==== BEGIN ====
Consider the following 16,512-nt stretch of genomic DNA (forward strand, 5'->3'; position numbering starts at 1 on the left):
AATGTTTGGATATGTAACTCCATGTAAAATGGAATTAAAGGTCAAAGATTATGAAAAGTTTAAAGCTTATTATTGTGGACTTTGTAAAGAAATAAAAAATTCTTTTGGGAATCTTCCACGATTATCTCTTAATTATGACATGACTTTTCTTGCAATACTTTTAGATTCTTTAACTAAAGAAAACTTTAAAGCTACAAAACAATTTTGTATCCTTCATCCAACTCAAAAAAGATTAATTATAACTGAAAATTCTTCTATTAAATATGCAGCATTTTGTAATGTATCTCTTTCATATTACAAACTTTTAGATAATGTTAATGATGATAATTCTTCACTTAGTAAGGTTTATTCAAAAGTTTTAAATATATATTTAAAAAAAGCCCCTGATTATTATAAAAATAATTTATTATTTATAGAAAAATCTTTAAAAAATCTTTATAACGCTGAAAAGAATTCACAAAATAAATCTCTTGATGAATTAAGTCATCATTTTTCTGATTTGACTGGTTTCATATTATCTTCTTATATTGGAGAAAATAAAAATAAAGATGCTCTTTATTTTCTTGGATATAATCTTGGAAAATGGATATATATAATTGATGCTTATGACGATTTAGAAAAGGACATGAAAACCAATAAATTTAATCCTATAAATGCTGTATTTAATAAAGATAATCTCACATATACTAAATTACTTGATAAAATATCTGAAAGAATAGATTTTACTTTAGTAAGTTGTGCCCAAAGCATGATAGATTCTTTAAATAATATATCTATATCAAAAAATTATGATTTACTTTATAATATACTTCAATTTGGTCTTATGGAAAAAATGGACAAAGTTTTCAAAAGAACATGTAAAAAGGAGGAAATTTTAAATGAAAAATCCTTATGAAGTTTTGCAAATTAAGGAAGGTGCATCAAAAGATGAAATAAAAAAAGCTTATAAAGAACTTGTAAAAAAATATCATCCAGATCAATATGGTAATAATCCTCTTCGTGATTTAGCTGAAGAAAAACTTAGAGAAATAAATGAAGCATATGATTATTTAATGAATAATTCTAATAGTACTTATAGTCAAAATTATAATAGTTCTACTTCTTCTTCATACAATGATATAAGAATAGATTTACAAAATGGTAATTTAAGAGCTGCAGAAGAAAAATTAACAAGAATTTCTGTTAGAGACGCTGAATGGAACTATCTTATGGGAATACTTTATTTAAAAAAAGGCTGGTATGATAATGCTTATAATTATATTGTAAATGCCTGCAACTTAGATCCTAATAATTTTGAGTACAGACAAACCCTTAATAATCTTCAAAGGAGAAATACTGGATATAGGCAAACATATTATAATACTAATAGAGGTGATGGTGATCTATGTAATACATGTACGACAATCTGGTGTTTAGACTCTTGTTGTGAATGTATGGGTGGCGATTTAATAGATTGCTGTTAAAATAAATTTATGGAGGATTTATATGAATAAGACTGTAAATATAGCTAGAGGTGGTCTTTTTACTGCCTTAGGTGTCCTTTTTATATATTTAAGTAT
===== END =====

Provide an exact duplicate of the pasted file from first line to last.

Consider the following 16,512-nt stretch of genomic DNA (forward strand, 5'->3'; position numbering starts at 1 on the left):
AATGTTTGGATATGTAACTCCATGTAAAATGGAATTAAAGGTCAAAGATTATGAAAAGTTTAAAGCTTATTATTGTGGACTTTGTAAAGAAATAAAAAATTCTTTTGGGAATCTTCCACGATTATCTCTTAATTATGACATGACTTTTCTTGCAATACTTTTAGATTCTTTAACTAAAGAAAACTTTAAAGCTACAAAACAATTTTGTATCCTTCATCCAACTCAAAAAAGATTAATTATAACTGAAAATTCTTCTATTAAATATGCAGCATTTTGTAATGTATCTCTTTCATATTACAAACTTTTAGATAATGTTAATGATGATAATTCTTCACTTAGTAAGGTTTATTCAAAAGTTTTAAATATATATTTAAAAAAAGCCCCTGATTATTATAAAAATAATTTATTATTTATAGAAAAATCTTTAAAAAATCTTTATAACGCTGAAAAGAATTCACAAAATAAATCTCTTGATGAATTAAGTCATCATTTTTCTGATTTGACTGGTTTCATATTATCTTCTTATATTGGAGAAAATAAAAATAAAGATGCTCTTTATTTTCTTGGATATAATCTTGGAAAATGGATATATATAATTGATGCTTATGACGATTTAGAAAAGGACATGAAAACCAATAAATTTAATCCTATAAATGCTGTATTTAATAAAGATAATCTCACATATACTAAATTACTTGATAAAATATCTGAAAGAATAGATTTTACTTTAGTAAGTTGTGCCCAAAGCATGATAGATTCTTTAAATAATATATCTATATCAAAAAATTATGATTTACTTTATAATATACTTCAATTTGGTCTTATGGAAAAAATGGACAAAGTTTTCAAAAGAACATGTAAAAAGGAGGAAATTTTAAATGAAAAATCCTTATGAAGTTTTGCAAATTAAGGAAGGTGCATCAAAAGATGAAATAAAAAAAGCTTATAAAGAACTTGTAAAAAAATATCATCCAGATCAATATGGTAATAATCCTCTTCGTGATTTAGCTGAAGAAAAACTTAGAGAAATAAATGAAGCATATGATTATTTAATGAATAATTCTAATAGTACTTATAGTCAAAATTATAATAGTTCTACTTCTTCTTCATACAATGATATAAGAATAGATTTACAAAATGGTAATTTAAGAGCTGCAGAAGAAAAATTAACAAGAATTTCTGTTAGAGACGCTGAATGGAACTATCTTATGGGAATACTTTATTTAAAAAAAGGCTGGTATGATAATGCTTATAATTATATTGTAAATGCCTGCAACTTAGATCCTAATAATTTTGAGTACAGACAAACCCTTAATAATCTTCAAAGGAGAAATACTGGATATAGGCAAACATATTATAATACTAATAGAGGTGATGGTGATCTATGTAATACATGTACGACAATCTGGTGTTTAGACTCTTGTTGTGAATGTATGGGTGGCGATTTAATAGATTGCTGTTAAAATAAATTTATGGAGGATTTATATGAATAAGACTGTAAATATAGCTAGAGGTGGTCTTTTTACTGCCTTAGGTGTCCTTTTTATATATTTAAGTAT